Update to ACT Vendor Assessments

Hitting at the very top of my FAQ list is still, “hey, I just did a sync with the ACT Compatibility Exchange, and the match rate was (insert number between 2 and 6 percent here), and that makes me angry and/or sad. Please explain to me why you suck so much.”

First, let’s get the expectations straight. 2% to 6% is what we typically find in terms of vendor match, even today. So, if you’re hitting that number, then you’re doing pretty well. Why is that number so low? Well, there are a couple of reasons.

First, the vendor data we are reporting is based on vendor support for an application. If you don’t have vendor support, then you don’t show up in the database. For sound financial reasons, it behooves vendors to say as little about support as possible. It’s like insurance. If you say you support it, then you have to take the call and work the case and fix the bug. All of those things cost money. So, you do it as seldom as you can. If you are building a niche product, and all of your customers are on an older version of Windows, you’d prefer to not bother to invest in a platform your customers are not using, and use that money to generate business value that helps you sell more products. At some point, though, enough of your customers are there that suddenly it starts to make sense to offer that support, which at that point might even be a competitive advantage. If you’re a larger or more important app, then you’d prefer to have your customers give you some more money (in the form of a new version) before you give them new support, if you can possibly talk them into it. So, if you’re using a slightly older version, it won’t map up to a support statement, even if there is a newer supported version, because you’re not using the one which would match.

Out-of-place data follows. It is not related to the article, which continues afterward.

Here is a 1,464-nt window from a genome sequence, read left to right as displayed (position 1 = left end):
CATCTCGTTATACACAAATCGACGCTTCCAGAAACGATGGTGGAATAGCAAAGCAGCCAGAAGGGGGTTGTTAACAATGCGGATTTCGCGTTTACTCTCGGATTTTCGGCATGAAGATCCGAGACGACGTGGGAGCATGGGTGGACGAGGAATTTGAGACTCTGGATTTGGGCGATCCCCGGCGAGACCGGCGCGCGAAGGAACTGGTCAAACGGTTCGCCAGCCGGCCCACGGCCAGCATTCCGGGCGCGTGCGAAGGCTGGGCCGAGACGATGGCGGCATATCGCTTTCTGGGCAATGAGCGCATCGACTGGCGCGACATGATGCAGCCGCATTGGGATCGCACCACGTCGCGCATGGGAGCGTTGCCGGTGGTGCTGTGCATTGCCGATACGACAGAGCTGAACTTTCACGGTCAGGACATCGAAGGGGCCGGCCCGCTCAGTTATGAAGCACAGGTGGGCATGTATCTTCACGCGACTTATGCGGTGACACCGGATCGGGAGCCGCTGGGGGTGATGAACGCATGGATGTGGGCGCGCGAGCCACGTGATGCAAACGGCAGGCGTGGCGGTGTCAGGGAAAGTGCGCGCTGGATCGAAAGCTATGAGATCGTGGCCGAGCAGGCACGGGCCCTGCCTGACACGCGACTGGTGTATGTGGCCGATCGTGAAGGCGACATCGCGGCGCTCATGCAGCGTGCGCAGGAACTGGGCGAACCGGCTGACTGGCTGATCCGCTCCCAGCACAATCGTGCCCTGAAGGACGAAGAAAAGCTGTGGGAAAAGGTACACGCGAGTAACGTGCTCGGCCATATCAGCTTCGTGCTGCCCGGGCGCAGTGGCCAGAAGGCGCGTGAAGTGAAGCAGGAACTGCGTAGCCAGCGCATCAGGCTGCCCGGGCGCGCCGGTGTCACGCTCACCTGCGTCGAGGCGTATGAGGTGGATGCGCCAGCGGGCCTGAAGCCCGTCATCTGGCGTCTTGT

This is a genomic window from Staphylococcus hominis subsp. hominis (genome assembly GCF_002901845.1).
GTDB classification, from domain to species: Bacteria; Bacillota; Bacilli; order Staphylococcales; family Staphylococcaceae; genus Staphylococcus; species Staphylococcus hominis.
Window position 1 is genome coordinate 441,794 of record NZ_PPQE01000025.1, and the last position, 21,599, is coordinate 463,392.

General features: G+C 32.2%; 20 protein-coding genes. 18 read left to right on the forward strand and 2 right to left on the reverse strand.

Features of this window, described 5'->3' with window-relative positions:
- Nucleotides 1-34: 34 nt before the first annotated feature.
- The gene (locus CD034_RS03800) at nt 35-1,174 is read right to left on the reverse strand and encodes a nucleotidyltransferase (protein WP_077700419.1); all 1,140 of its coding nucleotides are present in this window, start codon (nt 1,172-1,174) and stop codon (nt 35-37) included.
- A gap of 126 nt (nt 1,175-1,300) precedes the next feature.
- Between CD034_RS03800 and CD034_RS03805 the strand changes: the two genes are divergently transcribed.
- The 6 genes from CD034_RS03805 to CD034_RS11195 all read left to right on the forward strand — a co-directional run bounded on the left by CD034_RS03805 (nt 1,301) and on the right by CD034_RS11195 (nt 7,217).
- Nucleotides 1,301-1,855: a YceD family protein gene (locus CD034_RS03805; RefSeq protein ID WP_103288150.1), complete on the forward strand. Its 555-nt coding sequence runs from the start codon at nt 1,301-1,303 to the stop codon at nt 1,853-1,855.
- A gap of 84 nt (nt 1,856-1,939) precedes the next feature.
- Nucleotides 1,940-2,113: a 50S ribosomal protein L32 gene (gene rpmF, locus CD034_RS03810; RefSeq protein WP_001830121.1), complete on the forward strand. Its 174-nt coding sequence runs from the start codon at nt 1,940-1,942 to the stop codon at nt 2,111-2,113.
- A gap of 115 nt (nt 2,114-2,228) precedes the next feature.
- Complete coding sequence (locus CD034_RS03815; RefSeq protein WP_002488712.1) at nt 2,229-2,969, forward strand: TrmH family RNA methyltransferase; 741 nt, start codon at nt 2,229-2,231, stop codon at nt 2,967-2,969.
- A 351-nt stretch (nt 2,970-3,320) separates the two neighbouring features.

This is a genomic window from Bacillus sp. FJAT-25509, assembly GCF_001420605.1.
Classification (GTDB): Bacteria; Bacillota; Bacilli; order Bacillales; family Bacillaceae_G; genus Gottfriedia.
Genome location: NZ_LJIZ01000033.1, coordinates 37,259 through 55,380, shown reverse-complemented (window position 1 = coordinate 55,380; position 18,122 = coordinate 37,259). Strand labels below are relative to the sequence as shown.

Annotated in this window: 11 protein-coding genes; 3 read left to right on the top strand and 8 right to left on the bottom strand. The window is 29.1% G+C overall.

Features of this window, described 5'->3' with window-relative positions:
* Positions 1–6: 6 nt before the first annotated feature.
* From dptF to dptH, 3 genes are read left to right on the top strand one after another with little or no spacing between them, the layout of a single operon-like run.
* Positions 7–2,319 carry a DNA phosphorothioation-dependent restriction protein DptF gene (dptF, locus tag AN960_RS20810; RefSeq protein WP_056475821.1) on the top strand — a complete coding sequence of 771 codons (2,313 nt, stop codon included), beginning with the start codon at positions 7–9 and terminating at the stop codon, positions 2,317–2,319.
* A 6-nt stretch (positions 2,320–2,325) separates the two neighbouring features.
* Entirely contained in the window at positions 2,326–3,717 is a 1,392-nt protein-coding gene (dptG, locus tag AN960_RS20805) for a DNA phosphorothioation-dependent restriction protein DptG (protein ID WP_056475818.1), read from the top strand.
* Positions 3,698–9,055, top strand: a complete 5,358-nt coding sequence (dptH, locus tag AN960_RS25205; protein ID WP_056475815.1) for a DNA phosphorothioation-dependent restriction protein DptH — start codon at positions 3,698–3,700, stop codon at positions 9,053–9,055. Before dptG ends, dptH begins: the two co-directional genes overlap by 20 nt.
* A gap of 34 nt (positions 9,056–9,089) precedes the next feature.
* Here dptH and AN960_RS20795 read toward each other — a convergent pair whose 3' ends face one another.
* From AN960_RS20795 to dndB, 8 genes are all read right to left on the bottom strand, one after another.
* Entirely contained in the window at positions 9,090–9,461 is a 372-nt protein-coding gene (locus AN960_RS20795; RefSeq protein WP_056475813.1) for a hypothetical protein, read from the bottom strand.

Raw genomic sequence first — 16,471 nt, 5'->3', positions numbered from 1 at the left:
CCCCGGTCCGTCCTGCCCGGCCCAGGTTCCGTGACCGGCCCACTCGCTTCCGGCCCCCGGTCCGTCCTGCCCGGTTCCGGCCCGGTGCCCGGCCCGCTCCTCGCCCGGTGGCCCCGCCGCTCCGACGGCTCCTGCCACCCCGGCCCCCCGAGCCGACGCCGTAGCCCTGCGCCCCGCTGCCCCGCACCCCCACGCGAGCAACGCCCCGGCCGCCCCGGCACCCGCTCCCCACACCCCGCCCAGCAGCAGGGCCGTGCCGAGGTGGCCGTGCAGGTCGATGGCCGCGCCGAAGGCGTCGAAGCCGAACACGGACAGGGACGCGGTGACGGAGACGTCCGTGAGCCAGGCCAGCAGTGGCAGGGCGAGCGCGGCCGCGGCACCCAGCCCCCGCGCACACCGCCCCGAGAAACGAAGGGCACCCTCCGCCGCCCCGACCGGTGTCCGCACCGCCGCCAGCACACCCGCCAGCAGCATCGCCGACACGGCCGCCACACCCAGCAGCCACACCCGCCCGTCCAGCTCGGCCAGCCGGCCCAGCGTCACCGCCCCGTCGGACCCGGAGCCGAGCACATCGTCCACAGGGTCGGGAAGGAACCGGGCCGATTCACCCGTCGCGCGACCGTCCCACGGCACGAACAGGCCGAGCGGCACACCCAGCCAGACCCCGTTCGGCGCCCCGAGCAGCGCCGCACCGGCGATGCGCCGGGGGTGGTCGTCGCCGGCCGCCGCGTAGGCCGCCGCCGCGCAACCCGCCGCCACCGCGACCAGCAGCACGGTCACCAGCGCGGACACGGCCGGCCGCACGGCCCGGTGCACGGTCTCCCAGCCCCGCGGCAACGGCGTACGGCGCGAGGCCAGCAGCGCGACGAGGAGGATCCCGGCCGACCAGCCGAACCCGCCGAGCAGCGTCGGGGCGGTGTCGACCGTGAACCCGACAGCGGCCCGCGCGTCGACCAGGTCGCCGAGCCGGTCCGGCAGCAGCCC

Second, we have a significant long tail problem. There are an awful lot of apps out there. Simply trying to get your arms around the scope of the problem is non-trivial. While I’ve seen as many as 110,000 applications in use within a single organization, an average number is probably somewhere in the range of 3,000 to 5,000. Now, multiply that by the number of companies that there are. Let’s see – so, in the US, there are a bit over 24 million companies. Projecting that out to 195 countries, many with fewer companies but some with more, let’s say that’s a nice, even billion companies. Assuming a 30% overlap in applications between companies, that’s about 2.8 trillion applications. Totally a guestimate, so let’s assume that I’m off by an order of magnitude, and it’s only 280 billion pieces of software.

Long tail indeed. I don’t actually know the number, so I’m totally making this all up, but logically, you can see the point – there’s a lot of stuff out there.

OK, so, we have a hard job. Of course, in my view, those are the only jobs worth doing, because they’re the ones that change the world. So, we’re forging ahead anyway. What have we been up to lately?